Letter to Editor  

Referencing Articles on Airports, July 18 Edition

 

Let me begin by thanking The Advertiser for the opportunity to speak to them through their correspondent about the Edgefield County Airport, Yonce Field, Trenton, S.C. and, in turn, have them introduce to their readers a local gem.    We would like to take this opportunity to add a little more to the story if we may.

 

Though this Airport is well known in the area, many may not know much of its history.    When Sarah Yonce donated this in honor of her father, Andrew Yonce, this was one of only 4 in the State to be so designated.  Throughout the years this little Airport has been used to train pilots, parachute training, military and Civil Air Patrol.   The Corleys (Johnny and Voight) built and occupied a hangar for their helicopter repair business which remained the main focus for many years.     Many years later, the helicopter business, wooed by Saluda County, moved their helicopter business to Saluda Airport where they remained until they retired the business.

 

As the story states, in 1994, partners Johnny Anderson and Mike Herlihy bought the vacant hangar from the Corleys and secured a 20 year lease of the Airport where they agreed to bring it back up to standards, provide maintenance and upkeep to the Airport and to build additional hangars. Until 2003 the SC Aeronautics provided maintenance of the runway through a once a month cutting and Johnny cut the runway at least once a week in the growing season.  That ended in 2003 when that program was stopped.  Trenton Airport is one of the few remaining and most utilized grass strips in SC.  When the lease was implemented in 1994, Johnny and Mike met with SC Aeronautic officials and began the process of building relationships and working to bring the Airport back up to standards and move toward improvements.  These efforts led to Johnny taking on the role of manager.    They bought the old Civil Air Patrol (CAP) building and began constructing T-hangars.  As one filled to capacity, they built the next and then the next until today there are 3 T-hangars with 8 individual bays for a total of 24 bays. There are also outside tie-down spaces.    All of this, at no cost to the County. Johnny and Mike fully funded all improvements and there are no salaries paid for these efforts.   Trenton Airport is home to the Trenton Flyers Club with approximately 60 members and well known throughout the state and beyond. Many Fridays you will see the Flyers gather to fly around the state and surrounding states for lunch or meet at local restaurants.  These are the ambassadors of Edgefield County Airport.   Through the combined efforts of the partners and the Flyers the CAP building was renovated where dinners/meetings are held and elementary students have seen presentations on aviation.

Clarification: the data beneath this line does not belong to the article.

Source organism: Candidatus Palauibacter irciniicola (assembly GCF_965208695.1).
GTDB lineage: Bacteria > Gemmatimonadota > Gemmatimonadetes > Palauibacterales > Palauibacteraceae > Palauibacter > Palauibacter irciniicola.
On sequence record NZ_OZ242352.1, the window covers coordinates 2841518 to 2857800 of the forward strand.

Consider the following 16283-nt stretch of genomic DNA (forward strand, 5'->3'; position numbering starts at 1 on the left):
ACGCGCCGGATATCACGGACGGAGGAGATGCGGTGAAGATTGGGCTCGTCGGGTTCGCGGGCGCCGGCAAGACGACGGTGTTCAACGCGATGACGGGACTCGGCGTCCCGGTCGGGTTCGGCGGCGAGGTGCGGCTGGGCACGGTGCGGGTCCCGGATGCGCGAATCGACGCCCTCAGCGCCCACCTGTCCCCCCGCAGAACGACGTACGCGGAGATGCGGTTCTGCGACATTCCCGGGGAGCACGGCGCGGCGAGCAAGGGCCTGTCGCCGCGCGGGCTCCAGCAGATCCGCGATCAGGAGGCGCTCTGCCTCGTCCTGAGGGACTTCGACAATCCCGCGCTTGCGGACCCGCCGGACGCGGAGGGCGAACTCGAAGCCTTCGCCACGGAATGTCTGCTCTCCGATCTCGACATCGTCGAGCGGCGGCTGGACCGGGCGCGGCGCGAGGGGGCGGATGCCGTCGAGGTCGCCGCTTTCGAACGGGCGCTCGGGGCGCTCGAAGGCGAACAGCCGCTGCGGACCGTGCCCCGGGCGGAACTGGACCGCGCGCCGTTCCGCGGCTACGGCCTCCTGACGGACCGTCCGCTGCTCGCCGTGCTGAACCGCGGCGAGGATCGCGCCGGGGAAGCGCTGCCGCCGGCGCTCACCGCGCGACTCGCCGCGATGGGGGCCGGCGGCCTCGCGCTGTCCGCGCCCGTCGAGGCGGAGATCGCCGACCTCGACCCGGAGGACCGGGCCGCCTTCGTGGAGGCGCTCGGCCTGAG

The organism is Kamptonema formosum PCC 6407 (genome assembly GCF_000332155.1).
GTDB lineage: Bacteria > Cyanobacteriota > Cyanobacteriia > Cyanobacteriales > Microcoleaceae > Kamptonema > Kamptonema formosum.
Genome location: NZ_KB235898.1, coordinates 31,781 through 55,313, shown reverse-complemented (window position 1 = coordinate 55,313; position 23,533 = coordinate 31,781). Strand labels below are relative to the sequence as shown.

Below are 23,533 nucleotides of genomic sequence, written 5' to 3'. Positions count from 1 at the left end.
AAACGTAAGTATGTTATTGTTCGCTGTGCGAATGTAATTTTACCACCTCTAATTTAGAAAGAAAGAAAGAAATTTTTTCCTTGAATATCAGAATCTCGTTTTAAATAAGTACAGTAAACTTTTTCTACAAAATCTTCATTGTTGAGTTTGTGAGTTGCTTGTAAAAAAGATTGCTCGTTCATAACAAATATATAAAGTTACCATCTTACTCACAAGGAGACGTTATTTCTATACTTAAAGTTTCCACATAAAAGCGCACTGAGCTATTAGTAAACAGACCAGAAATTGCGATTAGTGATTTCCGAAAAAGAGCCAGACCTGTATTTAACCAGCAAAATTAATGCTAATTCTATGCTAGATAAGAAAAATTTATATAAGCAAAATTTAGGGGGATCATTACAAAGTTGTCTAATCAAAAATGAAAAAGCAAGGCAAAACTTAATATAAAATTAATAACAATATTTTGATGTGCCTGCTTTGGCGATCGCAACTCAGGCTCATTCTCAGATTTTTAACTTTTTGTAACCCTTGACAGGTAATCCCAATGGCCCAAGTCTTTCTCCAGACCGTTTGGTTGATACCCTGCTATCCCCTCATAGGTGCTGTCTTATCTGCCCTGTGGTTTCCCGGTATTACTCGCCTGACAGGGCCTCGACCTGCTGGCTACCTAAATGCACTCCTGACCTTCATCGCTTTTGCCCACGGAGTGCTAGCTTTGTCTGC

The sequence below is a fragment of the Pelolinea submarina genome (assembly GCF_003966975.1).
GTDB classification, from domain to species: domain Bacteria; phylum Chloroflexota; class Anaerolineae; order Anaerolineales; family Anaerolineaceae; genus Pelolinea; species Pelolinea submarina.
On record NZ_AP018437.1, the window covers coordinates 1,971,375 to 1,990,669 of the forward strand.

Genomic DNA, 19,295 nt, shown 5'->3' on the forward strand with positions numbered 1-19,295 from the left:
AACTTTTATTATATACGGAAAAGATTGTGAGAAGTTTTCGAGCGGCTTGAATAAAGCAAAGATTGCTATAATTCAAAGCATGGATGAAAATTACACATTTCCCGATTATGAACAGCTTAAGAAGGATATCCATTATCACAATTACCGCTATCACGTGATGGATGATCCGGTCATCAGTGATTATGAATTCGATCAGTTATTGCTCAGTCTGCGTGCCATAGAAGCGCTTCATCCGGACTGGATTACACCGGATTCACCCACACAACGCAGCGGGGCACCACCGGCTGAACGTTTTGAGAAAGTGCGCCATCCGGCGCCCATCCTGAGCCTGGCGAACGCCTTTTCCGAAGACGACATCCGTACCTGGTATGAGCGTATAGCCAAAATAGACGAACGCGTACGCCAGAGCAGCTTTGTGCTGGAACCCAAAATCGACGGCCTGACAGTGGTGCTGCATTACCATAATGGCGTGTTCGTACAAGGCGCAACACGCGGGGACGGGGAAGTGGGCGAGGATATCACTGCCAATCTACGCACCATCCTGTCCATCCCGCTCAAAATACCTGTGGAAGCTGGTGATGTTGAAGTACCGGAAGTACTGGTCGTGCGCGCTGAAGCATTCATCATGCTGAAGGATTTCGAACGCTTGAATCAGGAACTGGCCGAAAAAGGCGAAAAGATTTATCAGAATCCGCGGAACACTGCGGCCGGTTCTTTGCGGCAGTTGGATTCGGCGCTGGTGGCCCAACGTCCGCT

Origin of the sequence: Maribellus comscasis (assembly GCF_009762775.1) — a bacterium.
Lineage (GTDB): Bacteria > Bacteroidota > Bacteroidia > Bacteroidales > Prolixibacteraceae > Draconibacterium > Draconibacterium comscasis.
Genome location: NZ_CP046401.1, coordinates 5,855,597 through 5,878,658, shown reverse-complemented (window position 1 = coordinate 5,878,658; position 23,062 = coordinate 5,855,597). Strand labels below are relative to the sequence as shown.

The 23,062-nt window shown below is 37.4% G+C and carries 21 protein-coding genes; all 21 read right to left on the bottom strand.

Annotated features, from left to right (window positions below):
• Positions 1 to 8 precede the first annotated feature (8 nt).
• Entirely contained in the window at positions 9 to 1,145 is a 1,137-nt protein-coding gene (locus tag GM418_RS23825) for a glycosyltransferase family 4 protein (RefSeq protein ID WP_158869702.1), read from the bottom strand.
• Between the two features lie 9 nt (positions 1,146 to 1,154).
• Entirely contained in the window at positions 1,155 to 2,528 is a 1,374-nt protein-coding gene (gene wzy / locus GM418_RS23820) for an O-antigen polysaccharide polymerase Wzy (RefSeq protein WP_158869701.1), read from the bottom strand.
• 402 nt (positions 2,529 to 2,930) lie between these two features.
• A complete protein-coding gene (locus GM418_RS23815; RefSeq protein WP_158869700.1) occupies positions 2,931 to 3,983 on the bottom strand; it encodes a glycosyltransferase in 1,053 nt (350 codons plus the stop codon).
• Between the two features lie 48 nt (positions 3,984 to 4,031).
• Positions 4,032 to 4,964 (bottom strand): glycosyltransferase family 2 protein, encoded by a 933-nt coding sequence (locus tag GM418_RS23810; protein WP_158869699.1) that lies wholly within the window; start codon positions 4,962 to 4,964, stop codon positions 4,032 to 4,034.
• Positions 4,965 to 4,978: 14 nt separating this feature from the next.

According to an article dated 8-18-12 in the Saluda Standard-Sentinel, titled Council Approves Airport Improvement Project, Saluda Airport made major renovation and improvement, as is referenced in this Edgefield Advertiser article.  Funds are available through the FAA and SC Aeronautics Commission to FAA designated Airports.  This is the process that Saluda County used to partner with these groups to first improve, pave and extend the runway.  The more recent improvements to Saluda Airport, having taken place in 2012, utilized those funds to build a T-hangar, install a fuel system and purchase 21.7 acres of land at a total cost of approximately $700,000 with the County’s portion being $68,186.90.

 

Trenton Airport is a general aviation FAA sanctioned airport and functions as the gateway into and out of Edgefield County. Industries in the County utilize this airport for vendors, inspectors for the Nursery across the street and Titan Farms as well as those visiting other entities in the County.  Each Airport in SC and around the nation has its purpose.  While Trenton may not be home to jets it is home to single engine and twin engine planes as well as experimental.   This Airport is also utilized by surrounding airports to train pilots in various procedures.

 

This is a tale of two local airports, different, yet vital to the communities they serve. They are important parts of our infrastructure that welcomes visitors and businesses to our communities.  We thank Judy for the opportunity to introduce the community to their Airport and welcome their visit as well.

 

Respectfully,

 

Linda and Johnny Anderson

 

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